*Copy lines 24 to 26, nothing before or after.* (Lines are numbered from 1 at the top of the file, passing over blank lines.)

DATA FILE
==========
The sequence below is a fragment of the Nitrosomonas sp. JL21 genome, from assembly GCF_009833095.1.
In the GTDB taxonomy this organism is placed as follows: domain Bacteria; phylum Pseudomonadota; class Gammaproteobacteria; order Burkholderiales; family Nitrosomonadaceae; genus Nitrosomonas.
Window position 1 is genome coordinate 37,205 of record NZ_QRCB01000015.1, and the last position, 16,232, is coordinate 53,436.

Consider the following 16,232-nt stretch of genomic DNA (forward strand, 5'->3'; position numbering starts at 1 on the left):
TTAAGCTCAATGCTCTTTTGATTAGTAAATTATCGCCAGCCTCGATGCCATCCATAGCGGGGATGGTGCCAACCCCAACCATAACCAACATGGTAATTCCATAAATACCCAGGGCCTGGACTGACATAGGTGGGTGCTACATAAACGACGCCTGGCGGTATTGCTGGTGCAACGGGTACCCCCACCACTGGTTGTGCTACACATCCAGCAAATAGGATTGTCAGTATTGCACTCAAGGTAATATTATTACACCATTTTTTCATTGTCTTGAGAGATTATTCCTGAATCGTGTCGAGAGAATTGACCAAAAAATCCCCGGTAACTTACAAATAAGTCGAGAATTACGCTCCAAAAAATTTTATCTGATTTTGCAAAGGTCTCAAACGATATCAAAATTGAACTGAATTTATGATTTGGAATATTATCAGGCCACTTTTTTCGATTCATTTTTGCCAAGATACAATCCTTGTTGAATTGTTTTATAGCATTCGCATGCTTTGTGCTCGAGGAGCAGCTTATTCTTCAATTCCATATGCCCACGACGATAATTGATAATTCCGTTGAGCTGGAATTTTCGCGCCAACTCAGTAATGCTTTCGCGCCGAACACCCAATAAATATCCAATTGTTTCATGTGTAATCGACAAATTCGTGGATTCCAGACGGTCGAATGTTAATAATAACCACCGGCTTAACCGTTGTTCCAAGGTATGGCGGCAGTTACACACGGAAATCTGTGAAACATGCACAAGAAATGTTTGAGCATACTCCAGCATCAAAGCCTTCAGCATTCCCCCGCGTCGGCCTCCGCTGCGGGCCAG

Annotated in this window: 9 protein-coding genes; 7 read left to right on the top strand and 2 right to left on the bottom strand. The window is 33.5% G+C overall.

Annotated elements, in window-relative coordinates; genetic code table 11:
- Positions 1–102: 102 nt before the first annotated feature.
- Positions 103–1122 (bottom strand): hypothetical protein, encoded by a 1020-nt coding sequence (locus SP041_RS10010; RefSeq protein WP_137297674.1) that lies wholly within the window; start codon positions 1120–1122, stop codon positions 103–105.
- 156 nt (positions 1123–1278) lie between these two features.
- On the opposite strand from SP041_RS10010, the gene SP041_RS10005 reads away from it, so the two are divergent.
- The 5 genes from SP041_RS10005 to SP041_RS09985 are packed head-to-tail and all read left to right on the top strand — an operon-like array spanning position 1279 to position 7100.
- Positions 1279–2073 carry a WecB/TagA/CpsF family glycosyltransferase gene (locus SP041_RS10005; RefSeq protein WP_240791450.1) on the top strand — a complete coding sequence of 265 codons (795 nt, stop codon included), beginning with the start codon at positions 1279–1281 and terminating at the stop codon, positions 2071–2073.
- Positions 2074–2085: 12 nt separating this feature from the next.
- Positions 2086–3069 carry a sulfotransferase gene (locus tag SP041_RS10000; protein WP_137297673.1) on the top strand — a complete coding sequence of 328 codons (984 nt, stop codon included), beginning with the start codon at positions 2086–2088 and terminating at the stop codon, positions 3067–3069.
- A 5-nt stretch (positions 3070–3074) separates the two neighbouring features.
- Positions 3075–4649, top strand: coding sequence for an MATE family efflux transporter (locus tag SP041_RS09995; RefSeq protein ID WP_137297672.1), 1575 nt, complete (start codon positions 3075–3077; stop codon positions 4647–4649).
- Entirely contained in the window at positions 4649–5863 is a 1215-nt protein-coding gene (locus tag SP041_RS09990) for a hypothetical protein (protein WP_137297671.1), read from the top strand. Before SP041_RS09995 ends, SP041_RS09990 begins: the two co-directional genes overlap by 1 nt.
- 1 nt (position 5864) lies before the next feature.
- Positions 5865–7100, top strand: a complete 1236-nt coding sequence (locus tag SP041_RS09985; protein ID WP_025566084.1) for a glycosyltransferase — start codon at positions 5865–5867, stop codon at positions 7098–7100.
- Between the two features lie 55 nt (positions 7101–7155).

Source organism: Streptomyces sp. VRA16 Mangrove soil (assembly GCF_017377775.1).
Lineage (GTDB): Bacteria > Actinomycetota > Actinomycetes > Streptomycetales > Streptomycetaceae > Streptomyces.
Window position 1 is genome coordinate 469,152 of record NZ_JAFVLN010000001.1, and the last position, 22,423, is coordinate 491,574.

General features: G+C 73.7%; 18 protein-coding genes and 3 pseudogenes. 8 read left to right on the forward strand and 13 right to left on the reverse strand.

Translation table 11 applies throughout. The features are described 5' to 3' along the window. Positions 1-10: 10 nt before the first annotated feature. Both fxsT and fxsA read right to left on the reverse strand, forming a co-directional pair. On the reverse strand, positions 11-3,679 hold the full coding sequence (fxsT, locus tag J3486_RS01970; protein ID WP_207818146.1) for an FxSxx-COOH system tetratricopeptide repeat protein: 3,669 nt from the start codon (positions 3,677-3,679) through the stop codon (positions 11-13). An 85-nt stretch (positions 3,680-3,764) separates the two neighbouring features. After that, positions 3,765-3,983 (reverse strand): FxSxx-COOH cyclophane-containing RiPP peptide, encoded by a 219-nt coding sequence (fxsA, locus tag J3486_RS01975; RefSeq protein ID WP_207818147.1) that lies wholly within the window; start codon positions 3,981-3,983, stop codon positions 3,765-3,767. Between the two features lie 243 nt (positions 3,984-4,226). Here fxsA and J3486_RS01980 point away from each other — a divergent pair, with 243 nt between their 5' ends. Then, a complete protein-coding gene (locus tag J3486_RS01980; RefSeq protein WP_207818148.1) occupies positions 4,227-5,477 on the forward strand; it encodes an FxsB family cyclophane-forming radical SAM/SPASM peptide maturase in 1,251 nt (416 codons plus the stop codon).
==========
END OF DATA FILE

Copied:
Window position 1 is genome coordinate 469,152 of record NZ_JAFVLN010000001.1, and the last position, 22,423, is coordinate 491,574.

General features: G+C 73.7%; 18 protein-coding genes and 3 pseudogenes. 8 read left to right on the forward strand and 13 right to left on the reverse strand.

Translation table 11 applies throughout. The features are described 5' to 3' along the window. Positions 1-10: 10 nt before the first annotated feature. Both fxsT and fxsA read right to left on the reverse strand, forming a co-directional pair. On the reverse strand, positions 11-3,679 hold the full coding sequence (fxsT, locus tag J3486_RS01970; protein ID WP_207818146.1) for an FxSxx-COOH system tetratricopeptide repeat protein: 3,669 nt from the start codon (positions 3,677-3,679) through the stop codon (positions 11-13). An 85-nt stretch (positions 3,680-3,764) separates the two neighbouring features. After that, positions 3,765-3,983 (reverse strand): FxSxx-COOH cyclophane-containing RiPP peptide, encoded by a 219-nt coding sequence (fxsA, locus tag J3486_RS01975; RefSeq protein ID WP_207818147.1) that lies wholly within the window; start codon positions 3,981-3,983, stop codon positions 3,765-3,767. Between the two features lie 243 nt (positions 3,984-4,226). Here fxsA and J3486_RS01980 point away from each other — a divergent pair, with 243 nt between their 5' ends. Then, a complete protein-coding gene (locus tag J3486_RS01980; RefSeq protein WP_207818148.1) occupies positions 4,227-5,477 on the forward strand; it encodes an FxsB family cyclophane-forming radical SAM/SPASM peptide maturase in 1,251 nt (416 codons plus the stop codon).